With all of this in mind, it’s not hard to believe that someone like Roy Moore, who also went through the Alabama public education system, would develop some strange notion that The First Amendment completely contradicts its own message. Maybe his misconstrued logic is the result of a flawed education system. Roy Moore isn’t out to infringe on the rights of others out of his own evil intent, he’s just been failed by his education.

In the polls, Roy Moore, who has been supported by the KKK, is still ahead of Doug Jones, who has prosecuted the KKK. So that is why this December, I urge every Alabamian to vote and to make a responsible decision. Regardless of party affiliation, just look at the two candidates, see what each one has to say. Remember that Roy Moore said that 9/11 was a punishment from God and that shootings are on the rise because we aren’t praying enough.

Remember that the founding fathers didn’t want religion anywhere near government. Remember the children in the system who do not want to fall into a downward spiral of adults not caring about education. Think about the children, please.

Cover Image Credit: CNN Video

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10 Things Only Chem Majors Will Understand

Chemistry is Flourine Uranium Nitrogen!

Chemistry is a subject that is thoroughly challenging, but altogether satisfying and fun! Fun labs come with tiresome lab reports and interesting lectures come with frustrating tests. Whether you're in PChem or Orgo or Gen Chem 1, if you don't mind things that have a pH of 14, you've come to the right place.

1. When anyone asks you to smell something, you automatically start wafting.

Even when you're just cooking alone or trying on perfumes.

2. Who needs a social life when you could be studying chemistry instead?

But seriously, has anyone accomplished this?

3. Hate pickup lines, but these always work...

Chemistry Cat will always reign supreme.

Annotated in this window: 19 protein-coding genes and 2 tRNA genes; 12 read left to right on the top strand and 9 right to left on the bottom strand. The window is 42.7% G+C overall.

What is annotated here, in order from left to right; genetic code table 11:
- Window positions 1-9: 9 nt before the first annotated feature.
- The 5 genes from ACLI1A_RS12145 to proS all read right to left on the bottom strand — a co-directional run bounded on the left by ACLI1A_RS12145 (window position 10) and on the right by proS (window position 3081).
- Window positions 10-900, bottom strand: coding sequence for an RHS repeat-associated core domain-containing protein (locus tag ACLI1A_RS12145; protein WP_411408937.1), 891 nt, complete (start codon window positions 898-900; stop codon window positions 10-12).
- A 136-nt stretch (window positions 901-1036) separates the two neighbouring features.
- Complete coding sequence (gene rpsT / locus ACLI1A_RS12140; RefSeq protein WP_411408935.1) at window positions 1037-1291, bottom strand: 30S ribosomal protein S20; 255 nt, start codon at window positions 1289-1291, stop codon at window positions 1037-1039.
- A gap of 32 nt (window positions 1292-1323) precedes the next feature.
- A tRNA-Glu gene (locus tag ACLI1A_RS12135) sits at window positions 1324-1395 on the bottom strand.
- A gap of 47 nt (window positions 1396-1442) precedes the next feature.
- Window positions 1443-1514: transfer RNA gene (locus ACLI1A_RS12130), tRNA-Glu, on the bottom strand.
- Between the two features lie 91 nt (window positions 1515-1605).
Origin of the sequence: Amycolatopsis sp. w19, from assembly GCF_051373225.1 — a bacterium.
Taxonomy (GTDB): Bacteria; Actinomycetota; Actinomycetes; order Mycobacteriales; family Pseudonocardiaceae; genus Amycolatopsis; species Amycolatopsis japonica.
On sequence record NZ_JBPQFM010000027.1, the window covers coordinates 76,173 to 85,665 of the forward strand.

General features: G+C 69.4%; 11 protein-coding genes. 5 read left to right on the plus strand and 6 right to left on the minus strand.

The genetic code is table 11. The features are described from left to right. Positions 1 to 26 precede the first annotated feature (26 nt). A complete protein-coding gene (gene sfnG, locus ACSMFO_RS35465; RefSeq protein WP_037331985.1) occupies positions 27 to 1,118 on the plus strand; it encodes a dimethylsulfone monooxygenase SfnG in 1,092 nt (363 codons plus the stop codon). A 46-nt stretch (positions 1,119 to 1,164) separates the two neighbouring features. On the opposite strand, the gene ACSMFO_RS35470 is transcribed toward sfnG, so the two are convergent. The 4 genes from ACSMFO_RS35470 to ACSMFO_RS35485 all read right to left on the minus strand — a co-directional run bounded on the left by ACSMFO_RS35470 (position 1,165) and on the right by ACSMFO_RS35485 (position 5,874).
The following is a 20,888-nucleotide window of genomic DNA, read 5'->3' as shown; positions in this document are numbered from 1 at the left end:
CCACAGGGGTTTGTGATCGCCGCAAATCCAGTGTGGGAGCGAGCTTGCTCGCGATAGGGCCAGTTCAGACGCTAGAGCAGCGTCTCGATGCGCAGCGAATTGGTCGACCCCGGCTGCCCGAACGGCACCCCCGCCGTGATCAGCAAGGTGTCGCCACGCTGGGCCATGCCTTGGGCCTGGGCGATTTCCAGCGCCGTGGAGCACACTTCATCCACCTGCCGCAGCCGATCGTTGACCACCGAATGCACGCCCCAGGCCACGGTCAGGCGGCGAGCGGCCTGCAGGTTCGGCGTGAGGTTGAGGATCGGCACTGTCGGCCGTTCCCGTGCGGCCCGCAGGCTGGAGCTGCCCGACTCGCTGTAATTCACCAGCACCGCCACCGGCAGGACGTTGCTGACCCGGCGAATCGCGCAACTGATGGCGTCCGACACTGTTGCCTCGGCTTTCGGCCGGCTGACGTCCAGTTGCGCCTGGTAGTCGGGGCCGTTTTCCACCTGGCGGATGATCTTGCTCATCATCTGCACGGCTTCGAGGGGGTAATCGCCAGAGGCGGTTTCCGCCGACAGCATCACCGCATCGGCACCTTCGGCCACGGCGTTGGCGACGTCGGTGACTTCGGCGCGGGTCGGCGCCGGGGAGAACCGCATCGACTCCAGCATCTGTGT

4. We all secretly hope to find someone in chem class, so you can have ~chemistry~ together.

I used to make good chemistry jokes, but all the good ones Argon.

5. The frustration when you have to change your whole outfit so it goes with your closed-toed shoes.

Even worse when you can't get in your lab because you forgot to wear close-toed shoes that day.

6. That feeling when you take your safety goggles off.

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7. True hunger always seems to be experienced during lab.

It never seems to hit any other time of day...

8. The word "organic" doesn't mean what it does to other people.

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The Parkland Shooting Changed Me Forever, I Hope The Same Can Be Said About Our Country

Those who died on Valentine's Day should have had their flowers in a vase, not on their headstone.

Anger. Frustration. Heartbreak. Sorrow. Darkness. Confusion. Faith.

Those are the emotions that I have associated with the Marjory Stoneman Douglas High School shooting that took place on Wednesday, February 14.

I've felt complete anger for the situation itself and how the government has handled it. For me, it almost seems unfathomable that another shooting that resulted so catastrophically could occur after the attack that took place at Sandy Hook. I really thought something would change when innocent 5-year-olds died, but nothing did. Nothing has. And I fear nothing will.

The frustration that boils inside of me keeps me up at night as I contemplate the selfishness of those who believe their right to bear arms outweighs student rights to attend school in the absence of fear regarding death. It's not even so much just schools – everywhere I go I immediately scan the perimeters for an escape route or method of protection. Will I run to the door 10 feet from my left? Will I flip the table I am currently typing on to use as a shield? Or do I run to the bathroom that's 15 feet to my right and lock myself in, hiding in a stall. Every time I go to a movie theater I always check my exits and methods of running for my life.

The fact that I've considered wiping someone's blood who was shot next to me and putting it on myself to play dead more than 100 times hurts me to my core. I can't walk into a place without immediately considering my best chances of survival if someone was to come in with a gun.